In America, associations are an ordinary and effective means by which companies in a kindred line of business can band together to promote their industry or profession’s common goals, objectives, and interests. For more than a century, associations have been a traditional means by which Americans have joined forces to achieve mutual shared aspirations and trade associations have been the vehicle by which businesses, indeed competitors, can work cooperatively in a legal environment and structure.
“Trade associations are the safeguards of small business and thus prevent the extinction of competition. With wisdom and devotion, their voluntary forces can accomplish more for your country than any spread of the hand of government.”
– Herbert Hoover, 1923
Americans of all ages, all conditions, all minds constantly unite. Not only do they have commercial and industrial associations in which all take part, but they also have a thousand other kinds: religious, moral, grave, futile, very general and very particular, immense and very small; Americans use associations to give fêtes, to found seminaries, to build inns, to raise churches, to distribute books, to send missionaries to the antipodes; in this manner they create hospitals, prisons, schools. Finally, if it is a question of bringing to light a truth or developing a sentiment with the support of a great example, they associate. Everywhere that, at the head of a new undertaking, you see the government in France and a great lord in England, count on it that you will perceive an association in the United States.
– Alexis de Tocqueville, Democracy in America, 1835
Various specialties and disciplines withing the surveying, mapping, and geospatial community each have their own national associations:
- Private sector services firms have MAPPS
- State GIS Coordinators have NSGIC
- Local government GIS coordinators have URISA
- Academicians have UCGIS
- Intelligence community participants have USGIF
- Licensed land surveyors have NSPS
- Photogrammetrists and remote sensing specialists have ASPRS
And there are several others.
The one sector of the geospatial community that does not have a home is surveying, mapping, and geospatial equipment, instrument, and software firms. While many firms in this line of business are Sustaining or Associate Members of the aforementioned organizations or others, in most cases such firms are not voting members, have little or limited voice, and these associations rarely address an agenda of issues of interest and concern to specific to equipment, instrument, and software firms.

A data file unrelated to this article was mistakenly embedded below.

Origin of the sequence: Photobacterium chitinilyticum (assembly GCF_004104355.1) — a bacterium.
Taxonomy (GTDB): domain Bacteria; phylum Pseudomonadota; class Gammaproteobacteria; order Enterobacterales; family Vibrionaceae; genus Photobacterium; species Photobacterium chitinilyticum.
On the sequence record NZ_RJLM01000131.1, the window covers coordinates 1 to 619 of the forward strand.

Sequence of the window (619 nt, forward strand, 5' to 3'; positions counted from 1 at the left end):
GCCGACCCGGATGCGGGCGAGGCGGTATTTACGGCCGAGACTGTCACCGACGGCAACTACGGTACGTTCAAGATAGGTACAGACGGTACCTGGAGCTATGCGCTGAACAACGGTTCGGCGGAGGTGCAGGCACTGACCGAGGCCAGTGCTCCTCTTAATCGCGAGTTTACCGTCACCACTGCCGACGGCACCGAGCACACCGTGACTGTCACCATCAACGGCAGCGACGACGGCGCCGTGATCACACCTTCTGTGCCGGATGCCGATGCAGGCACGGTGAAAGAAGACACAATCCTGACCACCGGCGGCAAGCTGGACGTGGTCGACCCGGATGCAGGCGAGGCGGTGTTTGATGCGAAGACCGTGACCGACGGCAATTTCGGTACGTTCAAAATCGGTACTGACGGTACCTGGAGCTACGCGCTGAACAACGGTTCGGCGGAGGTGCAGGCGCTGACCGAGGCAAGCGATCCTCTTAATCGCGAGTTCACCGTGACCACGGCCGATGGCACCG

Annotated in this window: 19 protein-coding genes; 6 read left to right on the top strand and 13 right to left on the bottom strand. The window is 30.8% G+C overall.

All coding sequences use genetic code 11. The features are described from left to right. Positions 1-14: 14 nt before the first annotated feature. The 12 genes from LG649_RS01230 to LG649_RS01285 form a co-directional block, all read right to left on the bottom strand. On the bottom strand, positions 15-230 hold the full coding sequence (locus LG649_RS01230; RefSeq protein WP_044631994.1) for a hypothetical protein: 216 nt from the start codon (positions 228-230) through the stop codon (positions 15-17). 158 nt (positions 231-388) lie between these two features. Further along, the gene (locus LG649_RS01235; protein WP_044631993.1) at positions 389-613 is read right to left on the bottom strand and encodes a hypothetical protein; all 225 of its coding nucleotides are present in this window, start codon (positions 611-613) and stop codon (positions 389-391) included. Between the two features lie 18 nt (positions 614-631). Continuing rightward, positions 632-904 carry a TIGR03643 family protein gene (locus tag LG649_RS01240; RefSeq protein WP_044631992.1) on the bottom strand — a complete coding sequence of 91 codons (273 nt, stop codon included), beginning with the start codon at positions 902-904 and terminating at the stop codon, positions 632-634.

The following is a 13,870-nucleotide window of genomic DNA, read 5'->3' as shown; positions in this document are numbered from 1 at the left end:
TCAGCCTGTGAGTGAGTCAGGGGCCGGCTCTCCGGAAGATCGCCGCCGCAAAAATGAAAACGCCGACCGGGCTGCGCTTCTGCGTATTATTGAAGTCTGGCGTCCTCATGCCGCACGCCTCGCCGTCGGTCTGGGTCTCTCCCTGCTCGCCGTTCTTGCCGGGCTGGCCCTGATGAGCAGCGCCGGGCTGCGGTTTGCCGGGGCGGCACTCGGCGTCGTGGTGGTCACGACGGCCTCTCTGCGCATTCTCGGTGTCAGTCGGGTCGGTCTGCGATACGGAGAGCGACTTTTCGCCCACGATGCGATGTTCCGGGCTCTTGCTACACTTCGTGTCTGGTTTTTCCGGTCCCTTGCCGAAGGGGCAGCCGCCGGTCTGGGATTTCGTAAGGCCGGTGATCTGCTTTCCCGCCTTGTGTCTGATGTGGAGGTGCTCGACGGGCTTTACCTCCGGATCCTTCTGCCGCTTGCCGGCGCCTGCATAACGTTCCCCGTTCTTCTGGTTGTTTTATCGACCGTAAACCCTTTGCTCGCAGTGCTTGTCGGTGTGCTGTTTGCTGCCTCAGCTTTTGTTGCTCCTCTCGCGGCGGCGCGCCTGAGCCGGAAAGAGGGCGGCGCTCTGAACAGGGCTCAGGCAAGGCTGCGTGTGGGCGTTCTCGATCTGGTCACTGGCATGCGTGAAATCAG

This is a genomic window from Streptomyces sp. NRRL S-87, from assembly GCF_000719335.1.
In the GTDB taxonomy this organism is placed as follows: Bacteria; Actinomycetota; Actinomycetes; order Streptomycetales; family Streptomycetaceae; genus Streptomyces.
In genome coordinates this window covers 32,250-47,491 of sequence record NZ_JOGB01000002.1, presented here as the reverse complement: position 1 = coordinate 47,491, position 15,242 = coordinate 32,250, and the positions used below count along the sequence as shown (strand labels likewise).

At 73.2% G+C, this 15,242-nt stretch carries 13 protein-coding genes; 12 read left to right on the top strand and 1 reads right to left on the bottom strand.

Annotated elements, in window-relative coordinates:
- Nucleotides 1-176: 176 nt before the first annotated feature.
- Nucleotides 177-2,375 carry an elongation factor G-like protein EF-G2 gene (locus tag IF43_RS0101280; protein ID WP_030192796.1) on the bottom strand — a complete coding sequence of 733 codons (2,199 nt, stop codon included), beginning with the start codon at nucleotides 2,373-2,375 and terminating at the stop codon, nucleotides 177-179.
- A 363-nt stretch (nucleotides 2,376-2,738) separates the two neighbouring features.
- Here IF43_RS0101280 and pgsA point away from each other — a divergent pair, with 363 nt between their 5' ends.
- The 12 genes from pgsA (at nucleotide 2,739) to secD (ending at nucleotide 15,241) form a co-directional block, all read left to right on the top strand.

A Geospatial Equipment and Technology Institute (GETI) could fill this void and provide a forum for firms providing surveying, mapping, and geospatial equipment, instrument, and software to address their particular needs and interests. It can be a non-profit organization, formed under section 501 (c)(6) of the Internal Revenue Code as a forum for networking, advocacy, information sharing, market studies, business partnering, and other collaborative activities.
Recent events have demonstrated the need for an organization such as GETI. First, it was discovered that U.S. tax dollars from the National Science Foundation (NSF) are being used to subsidize a university to develop new geospatial software that will duplicate and compete with the private sector. A webinar was recently held that demonstrated there was little consultation with existing private sector, for-profit software and equipment firms, and highlighted the fact that the U.S. government lacks a policy and procedure for evaluating the need for geospatial research and development (R&D) and for getting the commercial sector’s input, for prioritizing such R&D, and for assuring that tax dollars are not wasted on unnecessary, low priority, duplicative, or competitive R&D. An organization like GETI can provide that effective voice and needed advice to the government.
Additionally, last month, the Department of Commerce, Bureau of Industry and Security, issued a Final Rule and Request for Comments on Software Specially Designed to Automate the Analysis of Geospatial Imagery, as it was added to the Export Control list. Here is a legal analysis on export control on geospatial imagery software. Again, an organization like GETI can serve as a watchdog, advocate, and voice for surveying, mapping, and geospatial equipment, instrument, and software firms.
To discuss the possible establishment of GETI and your ideas on such an association of surveying, mapping, and geospatial equipment, instrument, and software firms, you are invited to take the following actions:
Click here to complete a brief questionnaire.
Click here to RSVP to attend our meeting to discuss and explore the establishment of GETI on Monday, March 23 at 4:00 PM, during the GEO Week (ILMF, ASPRS, MAPPS) in Washington DC. Location to be provided upon RSVP.
Contact John Palatiello at email@example.com, if you would like to join the email list.
GETI and the March 23 meeting are being organized by John Palatiello, a recognized leader in association management, public policy, and government relations for firms and organizations in the surveying, mapping, geospatial, and engineering related fields.
John M. Palatiello & Associates, Inc. 10340 Democracy Lane, Suite 300, Fairfax, VA 22030 (703) 787-6665, www.jmpa.us.